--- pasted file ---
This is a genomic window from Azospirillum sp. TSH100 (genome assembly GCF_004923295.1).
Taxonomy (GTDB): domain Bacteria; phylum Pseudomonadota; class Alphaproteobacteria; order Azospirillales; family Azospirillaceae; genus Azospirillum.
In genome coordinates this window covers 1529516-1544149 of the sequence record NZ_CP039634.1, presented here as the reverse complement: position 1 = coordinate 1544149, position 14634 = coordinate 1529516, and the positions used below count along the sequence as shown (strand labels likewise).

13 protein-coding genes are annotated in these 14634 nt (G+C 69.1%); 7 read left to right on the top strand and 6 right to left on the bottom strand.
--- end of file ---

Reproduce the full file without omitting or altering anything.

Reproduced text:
This is a genomic window from Azospirillum sp. TSH100 (genome assembly GCF_004923295.1).
Taxonomy (GTDB): domain Bacteria; phylum Pseudomonadota; class Alphaproteobacteria; order Azospirillales; family Azospirillaceae; genus Azospirillum.
In genome coordinates this window covers 1529516-1544149 of the sequence record NZ_CP039634.1, presented here as the reverse complement: position 1 = coordinate 1544149, position 14634 = coordinate 1529516, and the positions used below count along the sequence as shown (strand labels likewise).

13 protein-coding genes are annotated in these 14634 nt (G+C 69.1%); 7 read left to right on the top strand and 6 right to left on the bottom strand.